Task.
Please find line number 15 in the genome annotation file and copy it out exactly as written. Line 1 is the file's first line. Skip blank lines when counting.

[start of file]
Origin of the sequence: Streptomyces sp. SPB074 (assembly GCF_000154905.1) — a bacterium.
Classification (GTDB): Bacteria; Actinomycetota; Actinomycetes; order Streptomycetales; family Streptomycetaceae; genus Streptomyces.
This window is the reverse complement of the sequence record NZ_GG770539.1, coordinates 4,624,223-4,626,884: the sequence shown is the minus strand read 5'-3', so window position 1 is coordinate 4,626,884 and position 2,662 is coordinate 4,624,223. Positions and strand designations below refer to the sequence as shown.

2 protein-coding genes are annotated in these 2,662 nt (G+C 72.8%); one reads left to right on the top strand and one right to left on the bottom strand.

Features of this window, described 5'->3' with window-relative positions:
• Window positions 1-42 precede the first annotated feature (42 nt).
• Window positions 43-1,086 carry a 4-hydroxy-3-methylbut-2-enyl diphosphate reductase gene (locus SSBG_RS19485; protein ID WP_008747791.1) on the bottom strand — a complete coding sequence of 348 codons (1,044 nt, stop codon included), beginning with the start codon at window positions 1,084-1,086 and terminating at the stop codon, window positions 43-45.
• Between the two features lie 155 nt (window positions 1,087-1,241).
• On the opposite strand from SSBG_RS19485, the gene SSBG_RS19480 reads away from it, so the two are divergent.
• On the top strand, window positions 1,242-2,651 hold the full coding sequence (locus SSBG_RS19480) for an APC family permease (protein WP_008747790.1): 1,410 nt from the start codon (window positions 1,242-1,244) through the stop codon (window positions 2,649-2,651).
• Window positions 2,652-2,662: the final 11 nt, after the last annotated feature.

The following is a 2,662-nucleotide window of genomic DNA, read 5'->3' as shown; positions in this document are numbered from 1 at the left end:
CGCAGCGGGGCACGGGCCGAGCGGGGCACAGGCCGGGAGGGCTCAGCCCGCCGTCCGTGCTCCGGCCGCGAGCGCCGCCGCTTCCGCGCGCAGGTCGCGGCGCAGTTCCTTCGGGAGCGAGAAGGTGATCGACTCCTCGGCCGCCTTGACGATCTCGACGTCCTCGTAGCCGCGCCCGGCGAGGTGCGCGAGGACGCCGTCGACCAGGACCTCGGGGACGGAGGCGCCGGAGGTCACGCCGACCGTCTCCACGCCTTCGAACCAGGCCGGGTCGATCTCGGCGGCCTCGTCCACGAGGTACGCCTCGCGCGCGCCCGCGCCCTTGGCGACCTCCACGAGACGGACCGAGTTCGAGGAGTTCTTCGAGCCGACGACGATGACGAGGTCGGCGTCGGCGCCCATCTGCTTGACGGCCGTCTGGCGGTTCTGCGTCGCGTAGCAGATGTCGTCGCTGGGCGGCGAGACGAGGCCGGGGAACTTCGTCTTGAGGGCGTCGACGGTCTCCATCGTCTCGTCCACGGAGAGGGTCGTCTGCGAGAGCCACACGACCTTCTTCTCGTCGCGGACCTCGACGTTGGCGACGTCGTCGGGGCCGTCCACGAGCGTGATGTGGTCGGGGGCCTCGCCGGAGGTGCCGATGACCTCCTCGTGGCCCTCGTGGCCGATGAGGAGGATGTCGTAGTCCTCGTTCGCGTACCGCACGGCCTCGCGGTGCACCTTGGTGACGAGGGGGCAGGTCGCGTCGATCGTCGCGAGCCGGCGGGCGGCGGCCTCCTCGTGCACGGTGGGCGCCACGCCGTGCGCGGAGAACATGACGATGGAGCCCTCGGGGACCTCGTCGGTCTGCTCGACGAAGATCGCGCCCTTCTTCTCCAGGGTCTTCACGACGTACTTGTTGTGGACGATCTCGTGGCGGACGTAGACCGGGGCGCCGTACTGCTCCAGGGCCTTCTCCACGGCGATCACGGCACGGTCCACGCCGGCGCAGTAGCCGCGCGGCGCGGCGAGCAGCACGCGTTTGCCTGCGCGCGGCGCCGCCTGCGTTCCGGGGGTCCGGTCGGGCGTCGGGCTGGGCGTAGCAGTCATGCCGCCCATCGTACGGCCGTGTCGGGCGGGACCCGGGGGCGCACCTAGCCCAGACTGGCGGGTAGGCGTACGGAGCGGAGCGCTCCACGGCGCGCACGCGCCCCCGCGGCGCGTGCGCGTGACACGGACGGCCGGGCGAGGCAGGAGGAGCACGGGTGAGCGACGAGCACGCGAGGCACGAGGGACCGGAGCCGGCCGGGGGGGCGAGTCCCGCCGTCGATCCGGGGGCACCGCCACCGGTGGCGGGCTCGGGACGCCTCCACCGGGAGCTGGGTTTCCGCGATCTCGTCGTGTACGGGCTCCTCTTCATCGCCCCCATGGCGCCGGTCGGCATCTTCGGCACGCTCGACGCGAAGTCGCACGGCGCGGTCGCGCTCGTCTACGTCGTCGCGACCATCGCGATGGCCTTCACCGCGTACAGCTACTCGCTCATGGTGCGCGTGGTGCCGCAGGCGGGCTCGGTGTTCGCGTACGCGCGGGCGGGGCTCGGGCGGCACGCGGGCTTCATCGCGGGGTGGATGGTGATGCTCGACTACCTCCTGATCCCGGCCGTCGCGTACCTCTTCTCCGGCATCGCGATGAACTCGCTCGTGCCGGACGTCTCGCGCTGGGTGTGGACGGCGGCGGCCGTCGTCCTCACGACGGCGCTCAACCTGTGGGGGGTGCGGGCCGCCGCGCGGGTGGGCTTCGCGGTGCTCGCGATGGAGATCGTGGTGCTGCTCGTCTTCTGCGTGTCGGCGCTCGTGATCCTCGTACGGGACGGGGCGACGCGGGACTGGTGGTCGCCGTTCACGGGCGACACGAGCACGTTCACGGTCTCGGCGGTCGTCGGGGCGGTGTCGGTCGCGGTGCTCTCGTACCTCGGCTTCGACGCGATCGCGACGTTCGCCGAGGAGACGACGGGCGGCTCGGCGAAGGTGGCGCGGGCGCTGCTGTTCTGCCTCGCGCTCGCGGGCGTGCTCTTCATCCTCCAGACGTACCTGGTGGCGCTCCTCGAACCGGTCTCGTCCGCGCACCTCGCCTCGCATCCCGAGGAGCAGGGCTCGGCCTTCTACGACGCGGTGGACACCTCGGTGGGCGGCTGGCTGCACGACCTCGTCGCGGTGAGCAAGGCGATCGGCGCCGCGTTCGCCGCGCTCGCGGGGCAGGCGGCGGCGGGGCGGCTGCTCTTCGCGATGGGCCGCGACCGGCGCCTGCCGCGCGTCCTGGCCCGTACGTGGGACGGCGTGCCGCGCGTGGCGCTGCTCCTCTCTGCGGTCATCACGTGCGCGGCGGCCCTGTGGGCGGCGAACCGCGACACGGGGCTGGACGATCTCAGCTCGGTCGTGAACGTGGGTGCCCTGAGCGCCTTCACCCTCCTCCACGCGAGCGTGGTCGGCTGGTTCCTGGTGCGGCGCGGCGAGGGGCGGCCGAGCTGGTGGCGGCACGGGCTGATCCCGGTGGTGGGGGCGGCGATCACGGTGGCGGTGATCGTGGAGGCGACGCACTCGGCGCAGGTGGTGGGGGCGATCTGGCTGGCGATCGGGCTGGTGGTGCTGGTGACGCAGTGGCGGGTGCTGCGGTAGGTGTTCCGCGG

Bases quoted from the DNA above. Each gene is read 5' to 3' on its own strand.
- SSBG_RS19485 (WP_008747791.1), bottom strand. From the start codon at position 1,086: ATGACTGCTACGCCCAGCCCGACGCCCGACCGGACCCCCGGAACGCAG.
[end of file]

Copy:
- SSBG_RS19485 (WP_008747791.1), bottom strand. From the start codon at position 1,086: ATGACTGCTACGCCCAGCCCGACGCCCGACCGGACCCCCGGAACGCAG.